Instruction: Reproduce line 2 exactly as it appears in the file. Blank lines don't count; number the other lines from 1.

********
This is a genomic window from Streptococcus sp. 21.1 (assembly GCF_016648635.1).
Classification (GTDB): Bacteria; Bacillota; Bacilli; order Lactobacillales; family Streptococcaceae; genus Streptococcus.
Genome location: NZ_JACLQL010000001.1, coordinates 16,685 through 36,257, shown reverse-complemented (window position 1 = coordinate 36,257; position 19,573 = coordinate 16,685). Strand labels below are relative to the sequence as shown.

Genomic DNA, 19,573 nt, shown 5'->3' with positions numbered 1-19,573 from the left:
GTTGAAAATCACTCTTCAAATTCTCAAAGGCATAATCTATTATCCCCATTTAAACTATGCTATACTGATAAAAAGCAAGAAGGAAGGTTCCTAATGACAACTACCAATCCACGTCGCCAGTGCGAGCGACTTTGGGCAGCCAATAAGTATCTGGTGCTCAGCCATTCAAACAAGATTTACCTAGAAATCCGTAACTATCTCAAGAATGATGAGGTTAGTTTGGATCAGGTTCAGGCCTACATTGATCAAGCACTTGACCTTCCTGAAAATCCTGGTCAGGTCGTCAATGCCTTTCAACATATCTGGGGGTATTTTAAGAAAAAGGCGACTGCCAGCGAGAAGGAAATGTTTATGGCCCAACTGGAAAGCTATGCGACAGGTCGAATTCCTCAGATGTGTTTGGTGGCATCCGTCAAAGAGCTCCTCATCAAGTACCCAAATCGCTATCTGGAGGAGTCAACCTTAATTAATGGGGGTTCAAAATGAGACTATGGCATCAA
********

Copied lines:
Classification (GTDB): Bacteria; Bacillota; Bacilli; order Lactobacillales; family Streptococcaceae; genus Streptococcus.